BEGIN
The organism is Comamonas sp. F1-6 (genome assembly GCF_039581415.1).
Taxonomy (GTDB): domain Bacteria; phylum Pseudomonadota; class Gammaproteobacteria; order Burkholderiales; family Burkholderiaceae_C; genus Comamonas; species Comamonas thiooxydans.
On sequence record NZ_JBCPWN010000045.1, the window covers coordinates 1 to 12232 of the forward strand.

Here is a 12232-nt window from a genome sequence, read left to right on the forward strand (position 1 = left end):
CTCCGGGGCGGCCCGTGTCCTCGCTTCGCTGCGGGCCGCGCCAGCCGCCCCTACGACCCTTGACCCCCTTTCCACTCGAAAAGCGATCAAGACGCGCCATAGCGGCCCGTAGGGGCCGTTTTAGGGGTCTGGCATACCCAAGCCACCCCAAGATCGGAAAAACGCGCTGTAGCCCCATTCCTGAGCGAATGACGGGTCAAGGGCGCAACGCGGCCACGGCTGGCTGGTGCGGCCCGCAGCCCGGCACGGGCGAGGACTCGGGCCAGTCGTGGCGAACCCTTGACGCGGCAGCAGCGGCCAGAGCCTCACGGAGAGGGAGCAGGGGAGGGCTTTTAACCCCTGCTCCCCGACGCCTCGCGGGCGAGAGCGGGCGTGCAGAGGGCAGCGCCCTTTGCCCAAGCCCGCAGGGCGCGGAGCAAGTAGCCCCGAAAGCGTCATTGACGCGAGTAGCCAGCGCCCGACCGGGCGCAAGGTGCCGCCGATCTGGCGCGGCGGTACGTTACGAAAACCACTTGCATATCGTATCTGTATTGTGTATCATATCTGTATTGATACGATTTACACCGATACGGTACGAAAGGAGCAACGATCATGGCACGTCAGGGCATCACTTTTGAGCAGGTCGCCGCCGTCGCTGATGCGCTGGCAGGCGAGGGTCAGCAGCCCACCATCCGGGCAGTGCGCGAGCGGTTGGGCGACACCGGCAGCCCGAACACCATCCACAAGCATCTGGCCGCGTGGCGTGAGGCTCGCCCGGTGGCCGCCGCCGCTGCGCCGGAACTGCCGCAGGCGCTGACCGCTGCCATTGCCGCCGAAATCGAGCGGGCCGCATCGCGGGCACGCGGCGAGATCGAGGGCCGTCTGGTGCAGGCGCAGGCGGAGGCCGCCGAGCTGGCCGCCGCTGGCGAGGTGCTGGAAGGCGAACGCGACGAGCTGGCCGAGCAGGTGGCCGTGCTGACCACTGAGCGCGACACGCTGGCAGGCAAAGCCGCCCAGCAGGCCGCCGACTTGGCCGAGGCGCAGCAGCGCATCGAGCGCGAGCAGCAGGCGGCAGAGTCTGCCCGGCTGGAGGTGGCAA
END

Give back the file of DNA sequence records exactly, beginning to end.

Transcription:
The organism is Comamonas sp. F1-6 (genome assembly GCF_039581415.1).
Taxonomy (GTDB): domain Bacteria; phylum Pseudomonadota; class Gammaproteobacteria; order Burkholderiales; family Burkholderiaceae_C; genus Comamonas; species Comamonas thiooxydans.
On sequence record NZ_JBCPWN010000045.1, the window covers coordinates 1 to 12232 of the forward strand.

Here is a 12232-nt window from a genome sequence, read left to right on the forward strand (position 1 = left end):
CTCCGGGGCGGCCCGTGTCCTCGCTTCGCTGCGGGCCGCGCCAGCCGCCCCTACGACCCTTGACCCCCTTTCCACTCGAAAAGCGATCAAGACGCGCCATAGCGGCCCGTAGGGGCCGTTTTAGGGGTCTGGCATACCCAAGCCACCCCAAGATCGGAAAAACGCGCTGTAGCCCCATTCCTGAGCGAATGACGGGTCAAGGGCGCAACGCGGCCACGGCTGGCTGGTGCGGCCCGCAGCCCGGCACGGGCGAGGACTCGGGCCAGTCGTGGCGAACCCTTGACGCGGCAGCAGCGGCCAGAGCCTCACGGAGAGGGAGCAGGGGAGGGCTTTTAACCCCTGCTCCCCGACGCCTCGCGGGCGAGAGCGGGCGTGCAGAGGGCAGCGCCCTTTGCCCAAGCCCGCAGGGCGCGGAGCAAGTAGCCCCGAAAGCGTCATTGACGCGAGTAGCCAGCGCCCGACCGGGCGCAAGGTGCCGCCGATCTGGCGCGGCGGTACGTTACGAAAACCACTTGCATATCGTATCTGTATTGTGTATCATATCTGTATTGATACGATTTACACCGATACGGTACGAAAGGAGCAACGATCATGGCACGTCAGGGCATCACTTTTGAGCAGGTCGCCGCCGTCGCTGATGCGCTGGCAGGCGAGGGTCAGCAGCCCACCATCCGGGCAGTGCGCGAGCGGTTGGGCGACACCGGCAGCCCGAACACCATCCACAAGCATCTGGCCGCGTGGCGTGAGGCTCGCCCGGTGGCCGCCGCCGCTGCGCCGGAACTGCCGCAGGCGCTGACCGCTGCCATTGCCGCCGAAATCGAGCGGGCCGCATCGCGGGCACGCGGCGAGATCGAGGGCCGTCTGGTGCAGGCGCAGGCGGAGGCCGCCGAGCTGGCCGCCGCTGGCGAGGTGCTGGAAGGCGAACGCGACGAGCTGGCCGAGCAGGTGGCCGTGCTGACCACTGAGCGCGACACGCTGGCAGGCAAAGCCGCCCAGCAGGCCGCCGACTTGGCCGAGGCGCAGCAGCGCATCGAGCGCGAGCAGCAGGCGGCAGAGTCTGCCCGGCTGGAGGTGGCAA